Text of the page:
Linked by Howard Fosdick on Sat 24th Nov 2012 17:52 UTC
Editorial Do you depend on your computer for your living? If so, I'm sure you've thought long and hard about which hardware and software to use. I'd like to explain why I use generic "white boxes" running open source software. These give me a platform I rely on for 100% availability. They also provide a low-cost solution with excellent security and privacy.
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RE[4]: Development
by henderson101 on Sun 25th Nov 2012 21:23 UTC in reply to "RE[3]: Development"
Member since:

I try to never vote people down these days, because it seems childish and I'd rater see people voted up and the trolls and bad posters down at 1 vote.. But you sir are a total troll.

VS is not the perfect IDE, but it's a darn sight better than most. C# is not the perfect language and the CLR is not the perfect VM, but is trounces Java in every way.

Reply Parent Score: 4

RE[5]: Development
by zhuravlik on Tue 27th Nov 2012 18:39 in reply to "RE[4]: Development"
zhuravlik Member since:

>But you sir are a total troll.
>C# is not the perfect language and the CLR is not the perfect VM, but is trounces Java in every way.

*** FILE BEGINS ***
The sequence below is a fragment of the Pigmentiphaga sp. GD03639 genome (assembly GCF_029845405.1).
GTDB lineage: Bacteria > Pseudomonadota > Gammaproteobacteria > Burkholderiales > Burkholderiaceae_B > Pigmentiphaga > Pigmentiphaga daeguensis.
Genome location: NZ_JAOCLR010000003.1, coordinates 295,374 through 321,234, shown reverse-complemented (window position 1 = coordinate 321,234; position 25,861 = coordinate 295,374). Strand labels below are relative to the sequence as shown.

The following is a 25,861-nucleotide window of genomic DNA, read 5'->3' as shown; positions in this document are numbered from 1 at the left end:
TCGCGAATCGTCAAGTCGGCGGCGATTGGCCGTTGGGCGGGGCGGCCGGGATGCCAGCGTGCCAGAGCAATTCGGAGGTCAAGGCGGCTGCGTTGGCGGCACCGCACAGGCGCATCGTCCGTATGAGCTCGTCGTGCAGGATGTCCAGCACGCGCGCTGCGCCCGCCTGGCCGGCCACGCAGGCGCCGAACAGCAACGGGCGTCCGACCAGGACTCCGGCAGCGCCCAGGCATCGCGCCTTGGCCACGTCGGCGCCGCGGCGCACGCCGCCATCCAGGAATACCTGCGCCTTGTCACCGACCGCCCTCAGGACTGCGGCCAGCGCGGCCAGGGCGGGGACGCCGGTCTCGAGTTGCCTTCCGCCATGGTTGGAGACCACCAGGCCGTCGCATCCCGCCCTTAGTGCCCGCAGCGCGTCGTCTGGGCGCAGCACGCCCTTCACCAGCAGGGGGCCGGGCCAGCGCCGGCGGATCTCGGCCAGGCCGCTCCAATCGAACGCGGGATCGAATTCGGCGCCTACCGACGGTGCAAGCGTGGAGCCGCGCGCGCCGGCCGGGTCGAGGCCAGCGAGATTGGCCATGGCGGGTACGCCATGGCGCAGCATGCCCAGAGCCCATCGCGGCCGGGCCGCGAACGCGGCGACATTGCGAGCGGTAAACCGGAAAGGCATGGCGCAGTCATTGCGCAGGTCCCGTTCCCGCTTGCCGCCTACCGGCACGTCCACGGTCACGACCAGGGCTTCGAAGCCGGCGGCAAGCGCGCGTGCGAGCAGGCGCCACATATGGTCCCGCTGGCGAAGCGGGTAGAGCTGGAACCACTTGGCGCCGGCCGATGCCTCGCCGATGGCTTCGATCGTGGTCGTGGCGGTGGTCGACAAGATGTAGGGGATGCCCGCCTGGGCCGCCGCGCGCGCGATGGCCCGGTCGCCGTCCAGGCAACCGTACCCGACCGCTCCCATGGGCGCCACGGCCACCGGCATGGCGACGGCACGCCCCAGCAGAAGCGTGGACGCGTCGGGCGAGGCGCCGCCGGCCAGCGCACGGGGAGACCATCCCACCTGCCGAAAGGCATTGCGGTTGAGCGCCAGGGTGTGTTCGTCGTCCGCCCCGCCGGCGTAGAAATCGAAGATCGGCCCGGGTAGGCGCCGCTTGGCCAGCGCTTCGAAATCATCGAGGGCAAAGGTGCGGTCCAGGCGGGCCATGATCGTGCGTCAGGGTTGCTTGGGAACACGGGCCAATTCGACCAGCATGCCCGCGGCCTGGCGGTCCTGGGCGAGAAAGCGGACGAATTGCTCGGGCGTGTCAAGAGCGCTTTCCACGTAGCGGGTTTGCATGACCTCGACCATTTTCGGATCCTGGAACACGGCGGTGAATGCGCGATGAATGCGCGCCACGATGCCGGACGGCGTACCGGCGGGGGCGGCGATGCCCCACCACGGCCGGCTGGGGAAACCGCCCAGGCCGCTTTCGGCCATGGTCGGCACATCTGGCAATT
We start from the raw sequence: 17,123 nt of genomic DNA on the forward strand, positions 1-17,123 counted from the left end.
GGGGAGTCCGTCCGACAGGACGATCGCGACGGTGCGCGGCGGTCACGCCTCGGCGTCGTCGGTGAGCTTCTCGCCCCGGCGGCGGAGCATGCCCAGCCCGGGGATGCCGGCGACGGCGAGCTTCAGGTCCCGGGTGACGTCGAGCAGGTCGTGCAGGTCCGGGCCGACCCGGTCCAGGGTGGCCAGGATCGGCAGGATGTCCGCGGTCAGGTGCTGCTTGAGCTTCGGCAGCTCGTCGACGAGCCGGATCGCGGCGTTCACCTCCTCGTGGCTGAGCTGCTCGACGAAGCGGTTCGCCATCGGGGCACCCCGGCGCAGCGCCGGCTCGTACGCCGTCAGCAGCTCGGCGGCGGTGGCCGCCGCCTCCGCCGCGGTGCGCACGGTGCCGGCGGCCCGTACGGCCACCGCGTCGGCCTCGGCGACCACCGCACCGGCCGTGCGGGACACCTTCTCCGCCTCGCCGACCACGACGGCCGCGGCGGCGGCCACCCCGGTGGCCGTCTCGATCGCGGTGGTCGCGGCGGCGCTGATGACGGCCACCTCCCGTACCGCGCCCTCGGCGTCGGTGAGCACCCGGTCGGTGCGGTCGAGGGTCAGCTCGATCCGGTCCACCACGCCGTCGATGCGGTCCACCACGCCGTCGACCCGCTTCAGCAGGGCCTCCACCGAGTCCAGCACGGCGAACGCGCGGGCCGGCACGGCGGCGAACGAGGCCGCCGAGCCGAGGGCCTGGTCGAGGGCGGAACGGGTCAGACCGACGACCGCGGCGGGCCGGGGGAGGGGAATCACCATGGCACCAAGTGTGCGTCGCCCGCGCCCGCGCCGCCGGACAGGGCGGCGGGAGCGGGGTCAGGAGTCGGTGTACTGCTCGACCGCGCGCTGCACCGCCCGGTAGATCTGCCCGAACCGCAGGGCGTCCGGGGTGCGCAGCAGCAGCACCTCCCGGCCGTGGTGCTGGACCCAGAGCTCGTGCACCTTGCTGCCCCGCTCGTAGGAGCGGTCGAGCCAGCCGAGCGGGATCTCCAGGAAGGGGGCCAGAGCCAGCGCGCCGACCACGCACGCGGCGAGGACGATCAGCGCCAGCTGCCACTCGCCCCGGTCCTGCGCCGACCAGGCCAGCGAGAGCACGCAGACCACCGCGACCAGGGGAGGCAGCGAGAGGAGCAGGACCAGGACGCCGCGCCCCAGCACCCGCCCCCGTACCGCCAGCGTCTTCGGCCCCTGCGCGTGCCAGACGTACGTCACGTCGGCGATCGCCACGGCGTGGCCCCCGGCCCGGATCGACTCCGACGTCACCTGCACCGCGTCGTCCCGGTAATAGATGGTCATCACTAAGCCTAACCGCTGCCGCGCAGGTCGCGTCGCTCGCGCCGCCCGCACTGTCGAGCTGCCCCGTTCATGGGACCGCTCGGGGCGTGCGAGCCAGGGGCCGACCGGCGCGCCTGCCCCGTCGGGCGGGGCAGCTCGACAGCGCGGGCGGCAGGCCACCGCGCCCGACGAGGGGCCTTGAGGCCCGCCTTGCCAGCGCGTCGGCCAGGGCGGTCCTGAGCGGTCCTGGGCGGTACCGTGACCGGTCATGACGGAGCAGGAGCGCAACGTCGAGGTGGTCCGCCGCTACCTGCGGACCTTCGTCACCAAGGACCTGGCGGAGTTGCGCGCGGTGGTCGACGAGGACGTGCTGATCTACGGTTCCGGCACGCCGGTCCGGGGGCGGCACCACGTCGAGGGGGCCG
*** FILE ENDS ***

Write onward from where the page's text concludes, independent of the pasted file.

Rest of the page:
I'm troll in sense that I'm currently involved in .net/c# project. ;) (For me the most important thing of work is fun, and atmosphere, and people around me. And also I don't say that I dislike .net. I dislike that it is almost always Windows-bound, and I dislike Microsoft's stable policy to enforce user's choice.)

As for .net vs java - .net apps are frequently full of p/invoke's. At home I'm Linux-only user, and I cannot use many .net apps due to winapi dependencies. But as for java, most of ready-to-use apps run fine.

Also, I really like C#, but Java gives less chances for a mistake, especially on the level of application architecture. Less feature-rich thing is always easier, in sense that you may know everything in detail. And you must know how the basics work, otherwise, you can create inefficient crap easily. So, the learning curve is longer for high-feature-rich things, and it is not always needed, because applying some easy patterns in less-feature-rich things frequently gives the same good result, and also it is proven to be good.

As for tools - I simply don't know direct analogs for Maven in .net world (no, NuGet is the parody on such a tool).

Reply Parent Score: 1